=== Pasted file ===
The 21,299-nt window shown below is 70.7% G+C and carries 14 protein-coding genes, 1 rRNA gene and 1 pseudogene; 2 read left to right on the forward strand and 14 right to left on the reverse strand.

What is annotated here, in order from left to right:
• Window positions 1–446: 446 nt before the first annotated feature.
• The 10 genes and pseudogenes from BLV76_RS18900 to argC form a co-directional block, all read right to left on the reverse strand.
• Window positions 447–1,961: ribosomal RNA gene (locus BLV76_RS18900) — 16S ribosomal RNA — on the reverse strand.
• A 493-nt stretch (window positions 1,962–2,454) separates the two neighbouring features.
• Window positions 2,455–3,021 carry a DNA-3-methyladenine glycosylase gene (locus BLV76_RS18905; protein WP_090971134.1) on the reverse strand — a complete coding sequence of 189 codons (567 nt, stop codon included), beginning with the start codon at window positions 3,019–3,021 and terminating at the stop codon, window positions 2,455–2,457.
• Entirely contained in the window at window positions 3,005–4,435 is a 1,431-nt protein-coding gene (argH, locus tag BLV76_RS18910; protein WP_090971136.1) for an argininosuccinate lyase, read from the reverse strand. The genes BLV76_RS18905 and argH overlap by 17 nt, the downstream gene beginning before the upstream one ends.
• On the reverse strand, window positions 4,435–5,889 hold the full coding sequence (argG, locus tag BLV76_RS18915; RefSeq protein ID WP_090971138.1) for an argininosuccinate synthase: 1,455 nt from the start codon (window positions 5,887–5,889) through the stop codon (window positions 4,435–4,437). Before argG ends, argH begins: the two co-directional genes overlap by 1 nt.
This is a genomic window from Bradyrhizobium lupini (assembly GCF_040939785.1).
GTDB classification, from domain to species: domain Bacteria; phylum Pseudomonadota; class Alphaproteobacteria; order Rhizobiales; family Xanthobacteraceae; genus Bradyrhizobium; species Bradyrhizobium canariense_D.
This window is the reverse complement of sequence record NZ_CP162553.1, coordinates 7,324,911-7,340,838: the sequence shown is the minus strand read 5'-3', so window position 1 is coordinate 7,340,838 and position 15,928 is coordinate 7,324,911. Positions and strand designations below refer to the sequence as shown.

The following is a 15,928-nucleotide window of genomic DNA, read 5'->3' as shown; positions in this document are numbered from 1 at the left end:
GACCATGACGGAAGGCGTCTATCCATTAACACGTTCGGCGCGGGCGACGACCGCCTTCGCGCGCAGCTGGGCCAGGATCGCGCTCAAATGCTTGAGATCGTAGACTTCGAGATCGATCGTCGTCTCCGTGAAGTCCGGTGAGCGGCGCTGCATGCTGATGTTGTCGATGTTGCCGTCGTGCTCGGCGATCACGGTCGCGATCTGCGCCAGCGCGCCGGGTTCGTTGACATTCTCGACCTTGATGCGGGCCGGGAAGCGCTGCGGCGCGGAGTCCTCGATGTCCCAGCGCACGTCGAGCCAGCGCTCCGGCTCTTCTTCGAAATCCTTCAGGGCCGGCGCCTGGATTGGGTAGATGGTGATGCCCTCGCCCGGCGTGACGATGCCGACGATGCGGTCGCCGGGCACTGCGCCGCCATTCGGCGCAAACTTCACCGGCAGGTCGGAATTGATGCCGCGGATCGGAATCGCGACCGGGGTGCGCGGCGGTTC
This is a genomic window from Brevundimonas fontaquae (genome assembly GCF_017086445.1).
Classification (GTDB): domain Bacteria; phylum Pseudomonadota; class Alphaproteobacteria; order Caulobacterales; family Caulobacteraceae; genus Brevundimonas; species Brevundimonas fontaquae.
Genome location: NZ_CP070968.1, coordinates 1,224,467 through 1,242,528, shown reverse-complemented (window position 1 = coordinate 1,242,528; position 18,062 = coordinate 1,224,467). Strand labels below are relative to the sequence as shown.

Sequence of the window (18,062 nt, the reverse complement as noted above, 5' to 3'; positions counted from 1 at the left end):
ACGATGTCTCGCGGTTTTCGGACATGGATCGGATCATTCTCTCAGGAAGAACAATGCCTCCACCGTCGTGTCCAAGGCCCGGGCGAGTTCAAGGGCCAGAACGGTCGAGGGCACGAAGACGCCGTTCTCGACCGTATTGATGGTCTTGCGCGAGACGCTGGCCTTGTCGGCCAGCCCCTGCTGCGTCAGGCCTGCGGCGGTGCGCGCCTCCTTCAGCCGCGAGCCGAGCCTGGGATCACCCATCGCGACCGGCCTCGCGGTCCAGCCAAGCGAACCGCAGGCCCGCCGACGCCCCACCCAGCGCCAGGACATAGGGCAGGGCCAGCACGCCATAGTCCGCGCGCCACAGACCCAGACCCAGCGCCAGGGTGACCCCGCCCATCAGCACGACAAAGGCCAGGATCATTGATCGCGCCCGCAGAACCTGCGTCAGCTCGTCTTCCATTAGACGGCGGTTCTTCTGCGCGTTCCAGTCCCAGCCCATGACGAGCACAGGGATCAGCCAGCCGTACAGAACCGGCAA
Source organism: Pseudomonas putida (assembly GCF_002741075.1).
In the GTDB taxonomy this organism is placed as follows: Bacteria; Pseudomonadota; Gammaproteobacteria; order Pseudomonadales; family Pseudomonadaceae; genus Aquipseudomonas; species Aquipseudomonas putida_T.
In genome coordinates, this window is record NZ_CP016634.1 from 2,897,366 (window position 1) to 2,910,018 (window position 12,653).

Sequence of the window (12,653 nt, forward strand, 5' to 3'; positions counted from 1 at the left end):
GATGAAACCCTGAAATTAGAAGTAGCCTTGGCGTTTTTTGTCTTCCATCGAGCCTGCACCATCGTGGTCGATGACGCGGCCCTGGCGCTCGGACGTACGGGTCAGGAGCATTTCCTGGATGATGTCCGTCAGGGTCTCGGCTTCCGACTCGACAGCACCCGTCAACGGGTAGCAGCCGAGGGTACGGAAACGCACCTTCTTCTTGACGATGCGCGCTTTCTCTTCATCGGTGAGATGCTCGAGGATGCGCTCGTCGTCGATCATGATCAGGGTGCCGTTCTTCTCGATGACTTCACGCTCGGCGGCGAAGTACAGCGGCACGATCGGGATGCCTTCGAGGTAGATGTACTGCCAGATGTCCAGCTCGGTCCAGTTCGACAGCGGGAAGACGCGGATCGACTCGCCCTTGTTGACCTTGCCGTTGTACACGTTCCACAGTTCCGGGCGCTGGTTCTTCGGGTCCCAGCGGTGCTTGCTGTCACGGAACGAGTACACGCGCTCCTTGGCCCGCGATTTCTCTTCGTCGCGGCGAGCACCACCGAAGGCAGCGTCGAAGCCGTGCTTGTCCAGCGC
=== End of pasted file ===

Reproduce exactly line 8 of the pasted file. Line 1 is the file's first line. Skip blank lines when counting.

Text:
• Entirely contained in the window at window positions 3,005–4,435 is a 1,431-nt protein-coding gene (argH, locus tag BLV76_RS18910; protein WP_090971136.1) for an argininosuccinate lyase, read from the reverse strand. The genes BLV76_RS18905 and argH overlap by 17 nt, the downstream gene beginning before the upstream one ends.